Can parliament binds its successors?
The rule that parliament may not bind its successors is often cited both as a limitation on legislative supremacy .By definition , the regulation laid down by a predecessor cannot bind the present sovereign,for otherwise the present holder for the post would not be sovereign.Dicey, outstanding exponent of the sovereignty of parliament accepted this point : ‘’The logical reason why parliament has failed in its endeavours to enacted unchangeable enactment is that power cannot . while retaining its sovereign character , restrict its own power by any parliamentary enactment .’’
Thus to state that no parliament may bind its sucessors is to assume that all future parliament same attribute of sovereignty as the present parliament .but why must this be? The problem is less intractable than the comparable conundrum of whether an can bind its itself, for even sovereign parliament are human institution and there is nothing inherently impossible in the idea of a supreme parliament make fresh constitution arrangement for the future.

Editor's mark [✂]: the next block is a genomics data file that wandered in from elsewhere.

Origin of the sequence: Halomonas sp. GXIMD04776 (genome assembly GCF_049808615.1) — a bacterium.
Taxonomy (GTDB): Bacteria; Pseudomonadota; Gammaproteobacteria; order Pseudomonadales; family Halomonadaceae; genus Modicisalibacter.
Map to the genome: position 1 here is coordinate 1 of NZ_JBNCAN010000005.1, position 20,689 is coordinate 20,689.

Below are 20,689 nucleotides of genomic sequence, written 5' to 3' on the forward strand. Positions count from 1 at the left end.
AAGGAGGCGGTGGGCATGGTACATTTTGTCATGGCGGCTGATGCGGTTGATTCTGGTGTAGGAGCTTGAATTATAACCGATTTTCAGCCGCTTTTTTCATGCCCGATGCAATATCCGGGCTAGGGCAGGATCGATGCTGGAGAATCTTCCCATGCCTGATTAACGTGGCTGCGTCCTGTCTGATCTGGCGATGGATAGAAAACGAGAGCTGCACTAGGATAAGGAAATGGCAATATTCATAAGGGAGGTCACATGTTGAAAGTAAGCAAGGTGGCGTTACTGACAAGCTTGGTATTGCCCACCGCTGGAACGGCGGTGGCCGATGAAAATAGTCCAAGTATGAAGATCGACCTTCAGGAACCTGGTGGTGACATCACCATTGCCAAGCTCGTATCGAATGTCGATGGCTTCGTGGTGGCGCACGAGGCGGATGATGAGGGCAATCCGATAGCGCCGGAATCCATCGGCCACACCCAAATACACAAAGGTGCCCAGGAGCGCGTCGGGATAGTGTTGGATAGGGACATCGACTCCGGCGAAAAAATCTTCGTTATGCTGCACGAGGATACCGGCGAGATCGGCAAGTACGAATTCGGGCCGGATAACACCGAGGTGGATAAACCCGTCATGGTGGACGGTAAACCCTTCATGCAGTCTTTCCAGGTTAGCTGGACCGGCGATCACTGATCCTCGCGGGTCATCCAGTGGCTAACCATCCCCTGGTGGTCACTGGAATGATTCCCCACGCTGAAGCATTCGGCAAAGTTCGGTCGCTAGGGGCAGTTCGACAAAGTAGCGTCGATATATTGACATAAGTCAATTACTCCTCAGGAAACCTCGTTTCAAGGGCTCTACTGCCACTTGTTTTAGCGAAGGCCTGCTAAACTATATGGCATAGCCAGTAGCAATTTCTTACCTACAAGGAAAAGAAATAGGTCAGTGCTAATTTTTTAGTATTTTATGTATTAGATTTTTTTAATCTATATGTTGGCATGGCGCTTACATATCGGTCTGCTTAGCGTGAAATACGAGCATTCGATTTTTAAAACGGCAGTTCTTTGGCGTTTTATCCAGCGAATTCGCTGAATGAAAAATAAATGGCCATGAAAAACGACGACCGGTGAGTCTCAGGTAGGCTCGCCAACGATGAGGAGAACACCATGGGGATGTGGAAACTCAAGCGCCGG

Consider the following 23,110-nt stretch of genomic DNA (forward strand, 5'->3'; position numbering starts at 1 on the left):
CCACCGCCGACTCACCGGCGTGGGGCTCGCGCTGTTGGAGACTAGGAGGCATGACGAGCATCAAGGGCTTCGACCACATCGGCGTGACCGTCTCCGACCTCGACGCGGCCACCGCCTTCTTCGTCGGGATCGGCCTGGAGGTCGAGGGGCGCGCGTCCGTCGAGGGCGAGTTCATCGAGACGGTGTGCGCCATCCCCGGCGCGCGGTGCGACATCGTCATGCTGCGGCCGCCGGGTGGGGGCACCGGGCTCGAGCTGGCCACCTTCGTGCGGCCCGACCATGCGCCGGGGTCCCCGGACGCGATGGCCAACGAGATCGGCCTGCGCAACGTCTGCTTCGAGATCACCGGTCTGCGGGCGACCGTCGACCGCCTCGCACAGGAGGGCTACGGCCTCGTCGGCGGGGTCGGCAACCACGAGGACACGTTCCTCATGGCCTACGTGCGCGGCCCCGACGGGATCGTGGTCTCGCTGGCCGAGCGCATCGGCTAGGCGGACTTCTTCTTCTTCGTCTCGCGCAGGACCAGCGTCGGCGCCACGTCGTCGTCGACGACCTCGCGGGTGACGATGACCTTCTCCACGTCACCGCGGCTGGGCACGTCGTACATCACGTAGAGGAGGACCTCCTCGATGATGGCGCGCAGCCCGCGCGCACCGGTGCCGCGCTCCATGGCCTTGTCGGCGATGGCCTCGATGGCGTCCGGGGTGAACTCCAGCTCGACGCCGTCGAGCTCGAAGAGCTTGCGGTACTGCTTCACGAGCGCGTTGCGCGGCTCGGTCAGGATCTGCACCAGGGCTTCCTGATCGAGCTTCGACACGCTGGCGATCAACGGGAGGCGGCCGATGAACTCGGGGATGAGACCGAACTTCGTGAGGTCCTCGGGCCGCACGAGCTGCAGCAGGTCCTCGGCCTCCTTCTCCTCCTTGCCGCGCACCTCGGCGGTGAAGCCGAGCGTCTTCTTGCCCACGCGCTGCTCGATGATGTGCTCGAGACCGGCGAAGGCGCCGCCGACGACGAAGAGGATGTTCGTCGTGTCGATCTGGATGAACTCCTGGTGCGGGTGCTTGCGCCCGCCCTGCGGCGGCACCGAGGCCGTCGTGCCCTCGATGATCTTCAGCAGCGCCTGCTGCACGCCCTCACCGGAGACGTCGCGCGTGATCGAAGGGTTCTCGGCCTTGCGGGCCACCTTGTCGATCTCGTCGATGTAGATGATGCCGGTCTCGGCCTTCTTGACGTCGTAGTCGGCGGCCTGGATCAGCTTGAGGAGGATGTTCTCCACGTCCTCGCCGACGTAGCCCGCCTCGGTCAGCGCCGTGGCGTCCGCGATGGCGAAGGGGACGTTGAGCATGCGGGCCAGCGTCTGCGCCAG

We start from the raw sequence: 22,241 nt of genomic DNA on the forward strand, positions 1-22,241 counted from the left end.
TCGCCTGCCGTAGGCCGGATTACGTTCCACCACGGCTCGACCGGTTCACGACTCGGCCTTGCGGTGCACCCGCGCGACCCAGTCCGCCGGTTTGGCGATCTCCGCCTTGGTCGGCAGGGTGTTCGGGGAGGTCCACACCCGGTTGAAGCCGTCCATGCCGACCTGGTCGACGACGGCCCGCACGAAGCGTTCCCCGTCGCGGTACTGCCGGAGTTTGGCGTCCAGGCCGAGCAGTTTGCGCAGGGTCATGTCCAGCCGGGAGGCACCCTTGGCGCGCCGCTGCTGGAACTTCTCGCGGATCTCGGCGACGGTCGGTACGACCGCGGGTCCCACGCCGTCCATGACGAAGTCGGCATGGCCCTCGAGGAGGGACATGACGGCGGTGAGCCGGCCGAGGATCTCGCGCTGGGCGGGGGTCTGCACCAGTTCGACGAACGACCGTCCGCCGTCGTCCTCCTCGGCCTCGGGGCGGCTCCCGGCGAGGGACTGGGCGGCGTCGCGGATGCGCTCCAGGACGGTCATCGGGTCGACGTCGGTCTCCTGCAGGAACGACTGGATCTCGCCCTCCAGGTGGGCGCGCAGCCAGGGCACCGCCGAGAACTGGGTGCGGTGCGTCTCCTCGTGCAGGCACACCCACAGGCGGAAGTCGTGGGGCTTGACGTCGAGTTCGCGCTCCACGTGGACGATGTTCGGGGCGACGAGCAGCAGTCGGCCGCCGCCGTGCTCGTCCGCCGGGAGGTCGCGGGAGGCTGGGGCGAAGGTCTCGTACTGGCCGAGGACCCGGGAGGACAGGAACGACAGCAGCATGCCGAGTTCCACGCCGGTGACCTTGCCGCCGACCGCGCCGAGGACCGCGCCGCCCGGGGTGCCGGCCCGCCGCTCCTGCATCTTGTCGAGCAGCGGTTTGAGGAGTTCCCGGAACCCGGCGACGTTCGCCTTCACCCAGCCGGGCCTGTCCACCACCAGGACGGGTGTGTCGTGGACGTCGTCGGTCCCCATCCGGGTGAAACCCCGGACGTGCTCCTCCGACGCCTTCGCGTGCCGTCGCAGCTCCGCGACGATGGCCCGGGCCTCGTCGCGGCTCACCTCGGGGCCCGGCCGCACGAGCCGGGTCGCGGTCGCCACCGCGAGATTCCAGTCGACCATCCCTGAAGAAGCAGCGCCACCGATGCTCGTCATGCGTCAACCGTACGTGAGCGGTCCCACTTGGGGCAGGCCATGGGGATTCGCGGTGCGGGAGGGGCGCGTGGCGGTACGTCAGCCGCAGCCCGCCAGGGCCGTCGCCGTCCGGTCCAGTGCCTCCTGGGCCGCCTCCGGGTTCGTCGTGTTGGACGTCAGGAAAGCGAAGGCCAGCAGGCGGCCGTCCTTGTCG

Some matter authorized by legislation are of such a kind that, once done, they cannot be undone by a later act. Thus , over 60 years after parliament appoved the decision og heloholand to germany in 1890. Parliament repealed the statue by which cession was approved . But in so doing , parliament did not expect that this would recover territory for UK. When parliament confers independent upon a colony , as it has done on many occasion . it has been practice since 1960 to provide that no future act of the UK parliament ‘ shall extend or to be deemed to extend’ to the independent country as part of its law; and that UK government should they after have no responsibility for the government of the country as part of its law. Earlier independence act were less categorical , since it was though that in some circumstances it might be convenient for wesminster parliament to continue to legislate...
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